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Safe Haven program teaching a lesson in finances

Finances, interest rates and spending are usually grown-up business, but children in the Chicago Public Schools Safe Haven program this spring break are learning about this and more.

“The overlay of the week is teaching them financial literacy. How do you count money. How do you make money. How do we understand saving,” said Carol Hill, pastor at Epworth United Methodist Church in Edgewater.

“In addition to that, we have ‘Safe Haven bucks’ that the kids get for going to an activity. At the end of the day they can choose to spend money or put it in the bank and gain interest,” Hill said. “Most kids don’t have any idea of what interest is or what it means, but this week they’re learning that if they put in $25 one night, they have more money the next day.”

Safe Haven is a program through which Chicago churches take in CPS students and put together educational activities for them while school is not in session. No faith doctrine is taught.

CPS says the program’s overall goal is combating youth violence and bullying.

Safe Haven sign at Epworth United Methodist Church

Epworth United Methodist Church is a Safe Haven center this week. | Esther Castillejo/Sun-Times

“There’s a lot of danger out there, there’s a lot of different things coming at the kids,” said Roslyn Steele, a volunteer at Epworth who has lived in Edgewater for 35 years. “There’s gangs out there, drugs, guns — a lot of things. This program is for the youth to make good decisions.”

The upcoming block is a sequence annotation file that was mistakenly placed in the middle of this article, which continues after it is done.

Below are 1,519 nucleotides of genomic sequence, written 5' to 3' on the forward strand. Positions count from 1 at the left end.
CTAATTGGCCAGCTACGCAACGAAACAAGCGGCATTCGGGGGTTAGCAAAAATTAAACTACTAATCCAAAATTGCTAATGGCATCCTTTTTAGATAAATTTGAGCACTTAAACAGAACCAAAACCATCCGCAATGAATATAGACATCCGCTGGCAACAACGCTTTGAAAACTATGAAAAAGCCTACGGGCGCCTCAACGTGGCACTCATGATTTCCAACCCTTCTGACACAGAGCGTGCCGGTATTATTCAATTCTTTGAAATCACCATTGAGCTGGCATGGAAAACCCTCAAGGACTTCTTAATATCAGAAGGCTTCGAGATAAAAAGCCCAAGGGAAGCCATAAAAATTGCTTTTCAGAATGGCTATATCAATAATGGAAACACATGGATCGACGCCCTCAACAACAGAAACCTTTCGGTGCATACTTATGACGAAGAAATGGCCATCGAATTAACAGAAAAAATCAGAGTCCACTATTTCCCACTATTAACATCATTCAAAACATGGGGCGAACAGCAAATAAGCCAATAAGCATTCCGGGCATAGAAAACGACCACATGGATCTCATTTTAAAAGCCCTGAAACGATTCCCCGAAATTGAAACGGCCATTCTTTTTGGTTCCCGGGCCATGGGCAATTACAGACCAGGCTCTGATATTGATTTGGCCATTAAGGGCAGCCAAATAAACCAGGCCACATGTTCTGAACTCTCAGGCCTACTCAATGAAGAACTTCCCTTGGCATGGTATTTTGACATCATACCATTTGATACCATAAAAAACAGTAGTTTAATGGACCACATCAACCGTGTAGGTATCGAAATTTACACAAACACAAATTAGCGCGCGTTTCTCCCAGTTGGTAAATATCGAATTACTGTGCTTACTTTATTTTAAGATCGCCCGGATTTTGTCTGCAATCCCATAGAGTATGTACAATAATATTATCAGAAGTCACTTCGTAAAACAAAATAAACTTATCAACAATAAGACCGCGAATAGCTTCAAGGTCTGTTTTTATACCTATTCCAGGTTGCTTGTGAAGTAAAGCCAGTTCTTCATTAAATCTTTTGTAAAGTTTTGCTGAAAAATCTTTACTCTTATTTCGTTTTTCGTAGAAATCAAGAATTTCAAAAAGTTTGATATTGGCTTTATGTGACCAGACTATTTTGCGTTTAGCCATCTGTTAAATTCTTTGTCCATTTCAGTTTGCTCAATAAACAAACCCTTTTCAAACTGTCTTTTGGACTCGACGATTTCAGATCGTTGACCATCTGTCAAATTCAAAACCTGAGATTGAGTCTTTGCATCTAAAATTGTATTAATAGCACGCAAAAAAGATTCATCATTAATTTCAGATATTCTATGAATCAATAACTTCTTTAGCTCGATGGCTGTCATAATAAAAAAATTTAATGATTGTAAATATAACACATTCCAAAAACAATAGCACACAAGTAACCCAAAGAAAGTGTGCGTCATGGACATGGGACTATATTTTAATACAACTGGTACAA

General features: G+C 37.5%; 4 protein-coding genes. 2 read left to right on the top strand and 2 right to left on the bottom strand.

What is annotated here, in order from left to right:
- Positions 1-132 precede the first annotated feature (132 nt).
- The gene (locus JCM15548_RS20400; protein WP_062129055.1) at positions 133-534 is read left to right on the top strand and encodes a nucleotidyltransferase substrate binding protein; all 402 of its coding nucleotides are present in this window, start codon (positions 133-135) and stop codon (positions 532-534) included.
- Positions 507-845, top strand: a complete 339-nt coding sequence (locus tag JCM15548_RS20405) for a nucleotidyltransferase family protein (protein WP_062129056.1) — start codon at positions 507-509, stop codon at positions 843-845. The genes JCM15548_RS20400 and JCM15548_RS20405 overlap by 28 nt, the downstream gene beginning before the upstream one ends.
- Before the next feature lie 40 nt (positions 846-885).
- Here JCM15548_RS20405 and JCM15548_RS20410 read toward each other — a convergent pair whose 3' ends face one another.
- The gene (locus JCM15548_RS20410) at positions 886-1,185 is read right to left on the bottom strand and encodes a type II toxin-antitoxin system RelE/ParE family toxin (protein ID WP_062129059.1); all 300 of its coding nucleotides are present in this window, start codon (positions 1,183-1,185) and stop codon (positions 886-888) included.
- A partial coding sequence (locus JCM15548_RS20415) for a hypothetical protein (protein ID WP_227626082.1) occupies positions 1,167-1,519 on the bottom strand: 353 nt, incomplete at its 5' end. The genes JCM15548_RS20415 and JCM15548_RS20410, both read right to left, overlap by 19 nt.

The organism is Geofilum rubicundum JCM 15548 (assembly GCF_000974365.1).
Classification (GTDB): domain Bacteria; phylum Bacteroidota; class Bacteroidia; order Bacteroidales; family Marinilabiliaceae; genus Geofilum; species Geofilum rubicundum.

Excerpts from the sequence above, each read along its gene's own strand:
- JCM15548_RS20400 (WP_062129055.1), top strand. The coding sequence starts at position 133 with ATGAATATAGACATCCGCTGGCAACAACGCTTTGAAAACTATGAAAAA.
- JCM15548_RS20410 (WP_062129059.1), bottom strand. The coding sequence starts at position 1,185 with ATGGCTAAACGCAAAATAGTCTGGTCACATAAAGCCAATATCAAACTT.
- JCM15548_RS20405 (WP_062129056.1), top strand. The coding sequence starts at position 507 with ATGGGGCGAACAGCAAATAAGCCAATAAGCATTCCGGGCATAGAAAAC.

At Epworth, the children come in at 10 a.m. and cook, dance, play and learn about money through games.

“It’s always good for them to be with other children,” said Bose Okusanye, whose 8-year-old daughter, Timi, is in the program. “We just started coming here and [the program] is good. It teaches them the value of money. [Timi] told me she loves it.”

At the end of the day, a speaker comes to talk to the children. They’ve heard from Ald. Harry Osterman’s office and the Chicago Fire Department and gotten an up-close look at a fire truck.

“Part of our other objective is to really build these kids up, to shower them with love and attention and positive affirmation that they’re making good choices and citizens,” Hill said. “We want to affirm them.”

CPS provides breakfast and lunch to all safe havens and children usually leave around 2 p.m. The children range from kindergartners to eighth-graders.

This is the first year Epworth has participated, and it’s still a few students short of reaching the minimum number of students required to be a full program. About 15 community members volunteered to help.

The church is one of 120 safe havens active around the city this week, up from 100 last year. CPS’ Office of Faith Based Initiatives is in charge of the program.